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  5. "Aibreán."

"Aibreán."

Translation:April.

December 20, 2014

9 Comments


https://www.duolingo.com/profile/Jonniemaguire

I was sure i learned to pronounce it as "ah brawn" ij school


https://www.duolingo.com/profile/MahoganyGaspipe

Quite possibly: that is the Munster pronunciation. The speaker uses the Connacht pronunciation.

http://www.teanglann.ie/ga/fuaim/aibre%c3%a1n


https://www.duolingo.com/profile/LinguDemo

Maybe this'll help to remember:

April is a brawn. XD


https://www.duolingo.com/profile/SeanMeaneyPL

Got caught by Connaught accent again


https://www.duolingo.com/profile/Daithi2820

And it appears that the Connacht pronunciation of "Aibreán" and "Aibreáin" are indistinguishable. You just have to know how to spell it in each case to make DL happy.


https://www.duolingo.com/profile/JoyLAnders1

What's the difference? I mean when would you use the different spellings?


https://www.duolingo.com/profile/SatharnPHL

There is a difference in pronunciation between the slender n in aibreáin and the broad n in aibreán. It's subtle, and not immediately obvious (unless you hear both pronunciations side-by-side).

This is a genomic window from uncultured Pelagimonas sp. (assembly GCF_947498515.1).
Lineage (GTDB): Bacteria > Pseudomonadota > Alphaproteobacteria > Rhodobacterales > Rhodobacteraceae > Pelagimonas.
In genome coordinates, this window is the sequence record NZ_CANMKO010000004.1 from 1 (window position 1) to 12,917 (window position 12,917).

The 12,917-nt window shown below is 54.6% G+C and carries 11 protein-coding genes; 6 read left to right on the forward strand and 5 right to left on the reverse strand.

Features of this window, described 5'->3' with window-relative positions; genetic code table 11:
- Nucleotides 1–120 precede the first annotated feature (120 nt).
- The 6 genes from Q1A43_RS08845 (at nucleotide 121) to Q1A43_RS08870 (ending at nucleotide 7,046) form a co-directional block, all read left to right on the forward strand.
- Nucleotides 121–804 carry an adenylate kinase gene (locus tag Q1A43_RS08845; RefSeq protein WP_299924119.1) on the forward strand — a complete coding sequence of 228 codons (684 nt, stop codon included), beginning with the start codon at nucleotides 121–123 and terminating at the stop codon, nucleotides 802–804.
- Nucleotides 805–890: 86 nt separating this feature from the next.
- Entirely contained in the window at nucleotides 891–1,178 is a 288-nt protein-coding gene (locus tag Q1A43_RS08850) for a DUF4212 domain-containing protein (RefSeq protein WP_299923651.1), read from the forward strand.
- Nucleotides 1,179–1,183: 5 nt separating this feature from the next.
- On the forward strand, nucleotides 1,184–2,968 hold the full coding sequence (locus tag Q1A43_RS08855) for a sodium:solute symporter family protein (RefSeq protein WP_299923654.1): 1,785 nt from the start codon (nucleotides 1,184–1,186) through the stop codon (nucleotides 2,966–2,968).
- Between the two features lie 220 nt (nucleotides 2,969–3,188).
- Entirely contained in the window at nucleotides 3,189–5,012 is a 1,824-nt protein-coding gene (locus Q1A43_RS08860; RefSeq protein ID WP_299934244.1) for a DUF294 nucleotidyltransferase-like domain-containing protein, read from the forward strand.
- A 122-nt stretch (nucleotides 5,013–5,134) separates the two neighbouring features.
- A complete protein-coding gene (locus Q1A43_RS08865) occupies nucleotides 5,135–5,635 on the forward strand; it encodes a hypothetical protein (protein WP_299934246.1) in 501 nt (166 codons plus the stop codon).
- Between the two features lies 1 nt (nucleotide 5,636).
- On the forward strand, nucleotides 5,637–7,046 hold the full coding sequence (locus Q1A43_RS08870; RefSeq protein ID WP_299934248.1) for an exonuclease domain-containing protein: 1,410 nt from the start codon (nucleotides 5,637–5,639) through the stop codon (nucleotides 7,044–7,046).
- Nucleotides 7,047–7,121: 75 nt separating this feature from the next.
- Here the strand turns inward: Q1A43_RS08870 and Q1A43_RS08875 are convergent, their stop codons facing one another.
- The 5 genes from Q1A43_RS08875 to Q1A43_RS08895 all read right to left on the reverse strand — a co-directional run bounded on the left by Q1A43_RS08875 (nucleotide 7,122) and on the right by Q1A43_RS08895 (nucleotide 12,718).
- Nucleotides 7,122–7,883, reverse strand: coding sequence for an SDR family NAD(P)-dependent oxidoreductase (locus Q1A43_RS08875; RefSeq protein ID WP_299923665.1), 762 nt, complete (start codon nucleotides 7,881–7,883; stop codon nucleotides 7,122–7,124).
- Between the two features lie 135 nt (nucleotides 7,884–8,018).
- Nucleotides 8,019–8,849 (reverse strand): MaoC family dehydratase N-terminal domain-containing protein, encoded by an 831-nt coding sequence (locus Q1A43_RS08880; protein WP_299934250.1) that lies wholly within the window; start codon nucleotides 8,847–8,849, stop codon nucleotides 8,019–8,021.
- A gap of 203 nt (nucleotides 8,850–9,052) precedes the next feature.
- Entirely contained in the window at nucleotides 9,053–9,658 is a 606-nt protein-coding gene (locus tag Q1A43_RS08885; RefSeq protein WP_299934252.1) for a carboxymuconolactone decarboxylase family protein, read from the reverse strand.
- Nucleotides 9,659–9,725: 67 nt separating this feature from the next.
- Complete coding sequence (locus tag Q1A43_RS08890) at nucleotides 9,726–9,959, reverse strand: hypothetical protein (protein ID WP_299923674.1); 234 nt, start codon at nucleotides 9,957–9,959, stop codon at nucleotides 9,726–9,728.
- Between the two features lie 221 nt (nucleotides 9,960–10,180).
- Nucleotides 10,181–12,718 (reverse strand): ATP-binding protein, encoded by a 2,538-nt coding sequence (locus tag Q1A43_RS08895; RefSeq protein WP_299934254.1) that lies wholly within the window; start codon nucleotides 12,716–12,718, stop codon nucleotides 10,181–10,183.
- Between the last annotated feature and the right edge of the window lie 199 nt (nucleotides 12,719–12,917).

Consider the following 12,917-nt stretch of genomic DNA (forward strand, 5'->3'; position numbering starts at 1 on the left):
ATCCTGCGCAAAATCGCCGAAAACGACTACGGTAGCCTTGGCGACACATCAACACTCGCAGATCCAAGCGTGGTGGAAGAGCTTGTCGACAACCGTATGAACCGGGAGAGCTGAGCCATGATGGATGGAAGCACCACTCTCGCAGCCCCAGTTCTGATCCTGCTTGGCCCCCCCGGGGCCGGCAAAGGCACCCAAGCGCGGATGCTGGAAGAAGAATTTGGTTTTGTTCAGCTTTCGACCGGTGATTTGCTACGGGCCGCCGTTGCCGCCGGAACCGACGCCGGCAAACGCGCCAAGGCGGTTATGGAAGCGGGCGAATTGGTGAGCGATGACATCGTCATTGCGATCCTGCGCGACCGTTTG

But as aibreáin is the genitive of aibreán (you use the genitive in a phrase like "the month of April" - Mí Aibreáin), and there is nothing to cause the genitive in a standalone exercise like this, there isn't really much grounds for confusion - you only use the genitive spelling in a genitive phrase.


https://www.duolingo.com/profile/JoyLAnders1

Thank you. Apparently I need to go read about genetive phrases because that seems to be the reason I'm confused about several things.


https://www.duolingo.com/profile/MacBeatha

GnaG suggests that the article is used with month names unless they're modifying another noun. So April is an tAibreán but "an April Day" is lá Aibreáin.

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